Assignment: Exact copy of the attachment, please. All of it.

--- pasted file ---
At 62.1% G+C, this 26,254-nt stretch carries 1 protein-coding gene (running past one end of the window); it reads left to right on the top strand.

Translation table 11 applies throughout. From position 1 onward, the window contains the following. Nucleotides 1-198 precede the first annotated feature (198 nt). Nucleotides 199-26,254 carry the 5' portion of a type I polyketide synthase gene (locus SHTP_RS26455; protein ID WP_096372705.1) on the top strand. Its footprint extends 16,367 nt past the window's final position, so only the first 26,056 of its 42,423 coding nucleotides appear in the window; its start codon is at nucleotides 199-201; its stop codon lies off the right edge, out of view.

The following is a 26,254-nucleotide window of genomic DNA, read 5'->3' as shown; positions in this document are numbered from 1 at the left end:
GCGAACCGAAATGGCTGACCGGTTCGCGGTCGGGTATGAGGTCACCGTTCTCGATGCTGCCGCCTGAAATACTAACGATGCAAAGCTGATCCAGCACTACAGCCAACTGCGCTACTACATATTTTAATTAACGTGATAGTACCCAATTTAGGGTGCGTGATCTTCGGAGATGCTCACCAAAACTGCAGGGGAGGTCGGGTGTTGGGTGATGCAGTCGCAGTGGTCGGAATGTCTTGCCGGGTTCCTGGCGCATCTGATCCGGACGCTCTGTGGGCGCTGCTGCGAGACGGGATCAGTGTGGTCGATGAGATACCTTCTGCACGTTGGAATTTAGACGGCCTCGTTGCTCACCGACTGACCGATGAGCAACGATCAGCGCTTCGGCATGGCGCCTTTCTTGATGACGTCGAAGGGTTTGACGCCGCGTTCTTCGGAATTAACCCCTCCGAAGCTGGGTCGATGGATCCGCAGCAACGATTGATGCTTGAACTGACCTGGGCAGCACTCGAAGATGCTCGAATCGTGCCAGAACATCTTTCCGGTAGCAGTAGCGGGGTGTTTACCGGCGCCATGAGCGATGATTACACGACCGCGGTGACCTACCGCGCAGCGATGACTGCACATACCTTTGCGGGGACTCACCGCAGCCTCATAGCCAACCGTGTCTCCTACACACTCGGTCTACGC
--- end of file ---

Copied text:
At 62.1% G+C, this 26,254-nt stretch carries 1 protein-coding gene (running past one end of the window); it reads left to right on the top strand.

Translation table 11 applies throughout. From position 1 onward, the window contains the following. Nucleotides 1-198 precede the first annotated feature (198 nt). Nucleotides 199-26,254 carry the 5' portion of a type I polyketide synthase gene (locus SHTP_RS26455; protein ID WP_096372705.1) on the top strand. Its footprint extends 16,367 nt past the window's final position, so only the first 26,056 of its 42,423 coding nucleotides appear in the window; its start codon is at nucleotides 199-201; its stop codon lies off the right edge, out of view.

The following is a 26,254-nucleotide window of genomic DNA, read 5'->3' as shown; positions in this document are numbered from 1 at the left end:
GCGAACCGAAATGGCTGACCGGTTCGCGGTCGGGTATGAGGTCACCGTTCTCGATGCTGCCGCCTGAAATACTAACGATGCAAAGCTGATCCAGCACTACAGCCAACTGCGCTACTACATATTTTAATTAACGTGATAGTACCCAATTTAGGGTGCGTGATCTTCGGAGATGCTCACCAAAACTGCAGGGGAGGTCGGGTGTTGGGTGATGCAGTCGCAGTGGTCGGAATGTCTTGCCGGGTTCCTGGCGCATCTGATCCGGACGCTCTGTGGGCGCTGCTGCGAGACGGGATCAGTGTGGTCGATGAGATACCTTCTGCACGTTGGAATTTAGACGGCCTCGTTGCTCACCGACTGACCGATGAGCAACGATCAGCGCTTCGGCATGGCGCCTTTCTTGATGACGTCGAAGGGTTTGACGCCGCGTTCTTCGGAATTAACCCCTCCGAAGCTGGGTCGATGGATCCGCAGCAACGATTGATGCTTGAACTGACCTGGGCAGCACTCGAAGATGCTCGAATCGTGCCAGAACATCTTTCCGGTAGCAGTAGCGGGGTGTTTACCGGCGCCATGAGCGATGATTACACGACCGCGGTGACCTACCGCGCAGCGATGACTGCACATACCTTTGCGGGGACTCACCGCAGCCTCATAGCCAACCGTGTCTCCTACACACTCGGTCTACGC